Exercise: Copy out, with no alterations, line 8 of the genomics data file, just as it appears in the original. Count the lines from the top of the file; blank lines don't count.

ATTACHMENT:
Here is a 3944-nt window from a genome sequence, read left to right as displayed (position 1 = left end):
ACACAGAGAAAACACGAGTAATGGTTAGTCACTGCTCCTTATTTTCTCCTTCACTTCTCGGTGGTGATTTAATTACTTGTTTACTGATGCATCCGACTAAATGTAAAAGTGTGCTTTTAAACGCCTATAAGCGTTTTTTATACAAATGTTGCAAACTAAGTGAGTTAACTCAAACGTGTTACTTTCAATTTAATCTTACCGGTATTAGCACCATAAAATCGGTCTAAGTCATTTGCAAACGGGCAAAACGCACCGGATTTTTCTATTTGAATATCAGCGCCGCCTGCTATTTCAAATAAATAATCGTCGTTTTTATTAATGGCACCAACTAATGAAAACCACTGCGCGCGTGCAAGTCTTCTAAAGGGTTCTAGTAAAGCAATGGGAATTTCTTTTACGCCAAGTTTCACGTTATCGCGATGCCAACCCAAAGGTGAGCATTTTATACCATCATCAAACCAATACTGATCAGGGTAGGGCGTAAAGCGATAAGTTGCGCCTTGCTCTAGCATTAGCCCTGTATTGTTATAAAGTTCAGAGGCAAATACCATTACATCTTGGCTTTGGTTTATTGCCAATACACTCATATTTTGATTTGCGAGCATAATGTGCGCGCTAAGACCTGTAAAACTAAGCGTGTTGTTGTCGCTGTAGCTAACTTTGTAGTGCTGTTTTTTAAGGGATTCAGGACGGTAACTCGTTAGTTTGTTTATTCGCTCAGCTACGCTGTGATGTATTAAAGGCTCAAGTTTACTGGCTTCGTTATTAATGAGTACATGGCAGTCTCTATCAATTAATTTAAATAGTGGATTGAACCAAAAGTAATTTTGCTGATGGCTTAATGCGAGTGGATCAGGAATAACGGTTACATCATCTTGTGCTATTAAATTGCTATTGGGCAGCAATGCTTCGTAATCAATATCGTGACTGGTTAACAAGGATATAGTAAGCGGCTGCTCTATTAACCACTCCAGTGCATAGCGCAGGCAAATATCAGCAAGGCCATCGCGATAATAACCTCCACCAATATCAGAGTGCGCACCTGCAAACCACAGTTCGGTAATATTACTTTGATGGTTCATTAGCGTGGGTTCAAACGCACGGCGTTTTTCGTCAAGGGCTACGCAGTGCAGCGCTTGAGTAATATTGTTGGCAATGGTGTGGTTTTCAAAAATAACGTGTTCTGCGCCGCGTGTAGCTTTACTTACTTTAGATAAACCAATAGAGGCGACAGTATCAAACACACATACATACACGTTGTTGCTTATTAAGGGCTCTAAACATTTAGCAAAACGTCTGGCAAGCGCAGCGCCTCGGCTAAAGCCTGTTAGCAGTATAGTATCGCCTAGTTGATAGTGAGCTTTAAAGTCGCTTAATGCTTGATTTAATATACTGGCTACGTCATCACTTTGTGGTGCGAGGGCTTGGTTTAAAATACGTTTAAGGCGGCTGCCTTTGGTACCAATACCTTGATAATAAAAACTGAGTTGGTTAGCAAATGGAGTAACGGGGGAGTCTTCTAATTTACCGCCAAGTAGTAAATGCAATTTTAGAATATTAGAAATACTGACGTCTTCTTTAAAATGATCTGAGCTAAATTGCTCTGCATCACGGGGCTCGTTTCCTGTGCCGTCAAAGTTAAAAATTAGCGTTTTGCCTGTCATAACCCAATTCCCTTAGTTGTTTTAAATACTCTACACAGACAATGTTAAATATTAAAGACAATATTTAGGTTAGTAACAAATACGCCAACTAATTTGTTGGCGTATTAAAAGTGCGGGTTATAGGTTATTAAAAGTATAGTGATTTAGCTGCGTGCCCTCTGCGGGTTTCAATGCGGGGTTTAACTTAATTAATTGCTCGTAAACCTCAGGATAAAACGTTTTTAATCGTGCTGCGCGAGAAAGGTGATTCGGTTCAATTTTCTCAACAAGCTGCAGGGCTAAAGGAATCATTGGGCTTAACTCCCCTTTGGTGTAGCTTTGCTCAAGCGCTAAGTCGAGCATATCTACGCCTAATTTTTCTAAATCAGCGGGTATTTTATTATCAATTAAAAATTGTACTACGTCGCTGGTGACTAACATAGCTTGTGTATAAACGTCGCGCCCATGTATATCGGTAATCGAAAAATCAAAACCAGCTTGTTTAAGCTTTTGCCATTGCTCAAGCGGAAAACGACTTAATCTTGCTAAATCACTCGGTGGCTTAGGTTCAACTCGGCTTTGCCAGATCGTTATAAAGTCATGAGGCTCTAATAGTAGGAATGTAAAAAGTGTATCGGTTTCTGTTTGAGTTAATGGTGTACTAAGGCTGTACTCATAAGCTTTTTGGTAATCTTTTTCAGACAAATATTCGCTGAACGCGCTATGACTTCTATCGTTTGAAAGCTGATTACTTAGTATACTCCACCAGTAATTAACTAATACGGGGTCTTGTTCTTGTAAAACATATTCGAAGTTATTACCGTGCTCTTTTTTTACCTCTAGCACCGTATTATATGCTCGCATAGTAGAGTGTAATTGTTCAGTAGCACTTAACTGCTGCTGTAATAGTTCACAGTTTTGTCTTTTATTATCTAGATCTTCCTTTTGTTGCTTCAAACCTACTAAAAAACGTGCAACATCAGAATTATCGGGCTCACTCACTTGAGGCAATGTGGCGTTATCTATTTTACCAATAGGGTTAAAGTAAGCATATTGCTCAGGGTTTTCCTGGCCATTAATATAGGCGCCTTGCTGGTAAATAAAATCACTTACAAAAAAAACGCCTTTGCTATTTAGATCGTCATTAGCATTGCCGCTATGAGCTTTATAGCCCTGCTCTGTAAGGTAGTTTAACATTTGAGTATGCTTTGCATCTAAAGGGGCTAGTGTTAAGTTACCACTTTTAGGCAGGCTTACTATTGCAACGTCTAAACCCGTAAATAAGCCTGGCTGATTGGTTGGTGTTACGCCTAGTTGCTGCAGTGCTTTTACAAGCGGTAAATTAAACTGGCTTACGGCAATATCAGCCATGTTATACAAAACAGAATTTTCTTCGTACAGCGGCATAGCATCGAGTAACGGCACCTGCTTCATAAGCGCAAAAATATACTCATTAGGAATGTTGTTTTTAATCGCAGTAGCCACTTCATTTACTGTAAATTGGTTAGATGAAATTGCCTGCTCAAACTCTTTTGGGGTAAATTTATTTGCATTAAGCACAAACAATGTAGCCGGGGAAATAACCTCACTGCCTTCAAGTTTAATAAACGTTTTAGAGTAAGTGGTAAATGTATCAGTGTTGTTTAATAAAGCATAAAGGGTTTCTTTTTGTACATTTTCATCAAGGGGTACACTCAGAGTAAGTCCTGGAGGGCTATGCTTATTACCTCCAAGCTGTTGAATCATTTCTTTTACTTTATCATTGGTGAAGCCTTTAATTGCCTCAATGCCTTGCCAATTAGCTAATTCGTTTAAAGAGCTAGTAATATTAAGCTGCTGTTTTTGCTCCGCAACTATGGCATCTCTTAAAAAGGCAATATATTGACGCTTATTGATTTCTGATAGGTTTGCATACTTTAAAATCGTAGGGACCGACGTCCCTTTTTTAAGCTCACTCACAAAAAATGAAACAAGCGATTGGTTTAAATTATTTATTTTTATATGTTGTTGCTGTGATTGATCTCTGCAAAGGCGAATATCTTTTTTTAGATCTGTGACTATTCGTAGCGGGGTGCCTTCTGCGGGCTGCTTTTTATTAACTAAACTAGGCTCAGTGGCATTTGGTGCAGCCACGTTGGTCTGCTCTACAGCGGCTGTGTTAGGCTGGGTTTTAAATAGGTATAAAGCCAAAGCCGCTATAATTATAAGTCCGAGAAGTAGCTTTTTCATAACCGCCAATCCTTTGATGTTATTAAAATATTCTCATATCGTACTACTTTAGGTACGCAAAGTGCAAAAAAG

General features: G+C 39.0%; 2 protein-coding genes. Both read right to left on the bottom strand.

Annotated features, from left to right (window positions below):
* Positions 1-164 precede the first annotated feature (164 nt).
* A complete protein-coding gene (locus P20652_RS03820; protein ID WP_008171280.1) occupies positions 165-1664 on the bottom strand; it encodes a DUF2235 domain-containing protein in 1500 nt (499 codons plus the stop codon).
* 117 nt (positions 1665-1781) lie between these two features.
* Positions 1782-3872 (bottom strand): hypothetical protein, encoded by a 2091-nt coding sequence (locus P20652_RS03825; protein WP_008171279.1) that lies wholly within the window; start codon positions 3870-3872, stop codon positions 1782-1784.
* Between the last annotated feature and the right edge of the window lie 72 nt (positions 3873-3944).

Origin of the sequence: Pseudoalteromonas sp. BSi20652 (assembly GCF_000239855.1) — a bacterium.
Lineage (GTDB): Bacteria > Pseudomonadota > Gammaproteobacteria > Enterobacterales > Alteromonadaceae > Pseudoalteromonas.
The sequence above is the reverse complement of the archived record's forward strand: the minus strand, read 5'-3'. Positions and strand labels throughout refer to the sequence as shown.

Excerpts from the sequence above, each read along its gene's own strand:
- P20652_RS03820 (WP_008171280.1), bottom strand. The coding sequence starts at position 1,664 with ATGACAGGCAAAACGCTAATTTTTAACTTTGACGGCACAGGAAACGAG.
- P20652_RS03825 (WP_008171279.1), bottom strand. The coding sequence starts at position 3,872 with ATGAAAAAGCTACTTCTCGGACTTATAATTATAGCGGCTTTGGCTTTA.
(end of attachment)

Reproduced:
* Positions 1782-3872 (bottom strand): hypothetical protein, encoded by a 2091-nt coding sequence (locus P20652_RS03825; protein WP_008171279.1) that lies wholly within the window; start codon positions 3870-3872, stop codon positions 1782-1784.